warning shots

Analysis: All Blacks and Springboks fire World Cup warning shots

In a classic encounter at Ellis Park, both teams pounced for brilliant first-half tries.

SOUTH AFRICA AND New Zealand served up a classic at Ellis Park on Saturday, with a breathlessly high-paced, intimidatingly physical and exceptionally skillful encounter underlining the challenge the Northern Hemisphere sides will face at the World Cup.

South Africa New Zealand Rugby Championship AP / Press Association Images Ma'a Nonu helped set up New Zealand's first try. AP / Press Association Images / Press Association Images

While conditions in England and Wales in September and October are likely to be very different to those in Johannesburg over the weekend, the sheer quality of this Rugby Championship tie was eye-opening.

New Zealand and South Africa are on course for a semi-final collision at the global tournament and on this evidence it would be extremely surprising if that mouthwatering fixture doesn’t happen at Twickenham in late October.

This game threw up a whole range of intriguing talking points, but in this piece we’re going to begin by analysing the two first-half tries, which were remarkably similar and underlined some of the key trends we’re likely to see at the World Cup.

Turnover ball

Turnover possession is a prime opportunity for scoring tries, something underlined by South Africa and New Zealand in the first half at Ellis Park. A high percentage of the tries scored in top-level rugby originate from turnovers, and it’s fairly obvious why.

A swift turnover of possession leaves the defensive side vulnerable, with their players not in ideal shape, forwards caught in exposed positions and very often a numeric disadvantage in a certain area of the pitch, usually some distance from the turnover.

It’s quite difficult to transition from attack to defence successfully, all the more so against teams like New Zealand and South Africa, who are lightning quick at pouncing on turnover chances.

We got a perfect illustration of that with the first try on Saturday, as Heyneke Meyer’s men turned the ball over and struck with stunning speed, giving the Kiwis a taste of what is so often their own clinical medicine.

The turnover situation comes from a high Ruan Pienaar kick, and the real key is a determined chase from his teammates, part of their almost-successful plan to suffocate the New Zealanders at every opportunity.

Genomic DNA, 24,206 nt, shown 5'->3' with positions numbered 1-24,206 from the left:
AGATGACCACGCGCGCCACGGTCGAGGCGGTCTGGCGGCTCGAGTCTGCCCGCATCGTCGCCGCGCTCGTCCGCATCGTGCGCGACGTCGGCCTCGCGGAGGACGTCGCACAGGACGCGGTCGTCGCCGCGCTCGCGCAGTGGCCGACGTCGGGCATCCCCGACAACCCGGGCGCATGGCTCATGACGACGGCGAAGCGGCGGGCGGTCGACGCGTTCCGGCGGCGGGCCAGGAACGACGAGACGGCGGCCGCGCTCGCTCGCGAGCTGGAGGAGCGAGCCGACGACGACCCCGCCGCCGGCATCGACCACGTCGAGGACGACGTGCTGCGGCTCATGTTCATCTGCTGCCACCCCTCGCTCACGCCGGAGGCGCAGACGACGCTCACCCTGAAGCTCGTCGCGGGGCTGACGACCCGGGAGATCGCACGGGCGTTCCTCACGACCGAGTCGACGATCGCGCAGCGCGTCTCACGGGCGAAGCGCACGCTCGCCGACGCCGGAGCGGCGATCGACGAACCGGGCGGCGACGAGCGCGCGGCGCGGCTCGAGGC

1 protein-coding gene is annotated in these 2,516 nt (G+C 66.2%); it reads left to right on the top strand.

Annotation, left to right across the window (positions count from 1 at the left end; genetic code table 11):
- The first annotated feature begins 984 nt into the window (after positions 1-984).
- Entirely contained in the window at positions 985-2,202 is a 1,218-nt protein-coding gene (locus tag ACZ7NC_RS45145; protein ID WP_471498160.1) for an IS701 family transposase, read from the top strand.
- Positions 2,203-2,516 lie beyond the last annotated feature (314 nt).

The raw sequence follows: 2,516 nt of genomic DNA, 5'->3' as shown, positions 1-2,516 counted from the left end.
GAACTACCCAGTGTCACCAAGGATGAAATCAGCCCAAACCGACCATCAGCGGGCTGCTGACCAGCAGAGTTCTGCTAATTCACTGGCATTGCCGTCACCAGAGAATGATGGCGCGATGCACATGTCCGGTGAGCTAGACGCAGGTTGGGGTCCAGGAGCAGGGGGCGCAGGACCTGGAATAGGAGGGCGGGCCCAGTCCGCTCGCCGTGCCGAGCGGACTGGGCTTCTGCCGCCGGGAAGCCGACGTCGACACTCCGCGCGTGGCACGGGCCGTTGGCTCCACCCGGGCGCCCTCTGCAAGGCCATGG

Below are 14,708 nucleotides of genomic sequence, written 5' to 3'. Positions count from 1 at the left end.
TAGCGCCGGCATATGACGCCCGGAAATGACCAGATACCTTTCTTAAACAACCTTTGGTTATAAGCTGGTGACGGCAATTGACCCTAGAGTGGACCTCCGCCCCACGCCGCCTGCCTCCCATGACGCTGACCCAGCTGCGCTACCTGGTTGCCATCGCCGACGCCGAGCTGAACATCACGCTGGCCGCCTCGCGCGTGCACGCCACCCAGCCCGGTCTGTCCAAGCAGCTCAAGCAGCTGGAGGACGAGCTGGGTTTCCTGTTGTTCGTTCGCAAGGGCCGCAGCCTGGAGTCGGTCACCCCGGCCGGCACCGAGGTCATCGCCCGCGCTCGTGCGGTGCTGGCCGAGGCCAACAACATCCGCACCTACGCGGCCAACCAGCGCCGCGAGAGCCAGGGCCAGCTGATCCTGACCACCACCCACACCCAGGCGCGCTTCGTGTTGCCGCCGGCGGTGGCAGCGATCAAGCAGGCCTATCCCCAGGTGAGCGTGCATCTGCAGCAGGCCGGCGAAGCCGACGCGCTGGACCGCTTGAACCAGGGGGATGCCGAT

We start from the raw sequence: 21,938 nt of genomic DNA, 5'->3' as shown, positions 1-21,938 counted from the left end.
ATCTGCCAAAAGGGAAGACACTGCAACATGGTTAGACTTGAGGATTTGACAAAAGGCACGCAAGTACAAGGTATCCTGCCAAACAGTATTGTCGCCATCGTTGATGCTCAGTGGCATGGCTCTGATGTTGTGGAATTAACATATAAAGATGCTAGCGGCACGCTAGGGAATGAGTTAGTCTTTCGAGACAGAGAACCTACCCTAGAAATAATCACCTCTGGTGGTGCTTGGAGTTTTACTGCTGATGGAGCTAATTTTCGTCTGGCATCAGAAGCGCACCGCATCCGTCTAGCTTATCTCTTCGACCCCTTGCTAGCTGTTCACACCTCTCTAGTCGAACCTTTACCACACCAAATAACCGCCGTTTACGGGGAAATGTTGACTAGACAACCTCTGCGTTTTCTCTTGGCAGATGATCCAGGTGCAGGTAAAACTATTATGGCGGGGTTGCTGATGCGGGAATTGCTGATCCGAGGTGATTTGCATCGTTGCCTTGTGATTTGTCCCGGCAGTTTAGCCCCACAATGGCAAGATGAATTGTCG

As we’ve seen with Ireland over the last two seasons, a strong chase is pivotal to a successful kicking game, perhaps even more so than the quality of the kick itself at times.


In this case, right wing Cornal Hendricks leads the charge (red arrow), after Pienaar has confirmed he’s in a strong position to chase the kick – one which has a generous four seconds of hang time on it.

The South Africa pack is also onto the scent in rabid fashion, with Bismarck du Plessis and his brother Jannie (yellow arrows) forging ahead even before Hendricks has put them onside.

Already the chance to pressurise the Kiwis into an error is foremost in their minds, this coming a week after Meyer’s side had failed to do so to the Wallabies in a weak kick and chase performance.

The effect of the pressure is obvious as Dagg throws a misjudged pass inside to the exposed Kieran Read, who is taken ball-and-all by Bismarck du Plessis, instantly opening up a turnover opportunity.


Du Plessis never regains his feet as he competes, and there is certainly some hint that he plays the ball illegally. Indeed, the Kiwis seemed unhappy about it and scrum-half Aaron Smith did shout ‘Sir, he’s got to roll away!’ at referee Jérôme Garcès.

Nonetheless, it’s the weight of numbers arriving for the Boks that seals the turnover, as Richie McCaw initially has to deal with three rucking players piling in. While Jannie du Plessis and Francois Louw do superb work, we have to highlight Heinrich Brüssow in particular.


Brüssow, who was superb on his return from international exile, actually picks Read up off the ground, as highlighted above.

He’s obviously intent on clearing the body out of the way for the turnover, but this intelligent piece of lifting means du Plessis can present the ball cleanly on the South African side of the ruck, shaving a couple more crucial seconds off the speed of the ball.

From here, the try is begging to be scored and the South African players who have swiftly set themselves up to the left of the ruck are fully aware. Below, we see captain Schalk Burger and then centre Jesse Kriel communicating where the space is.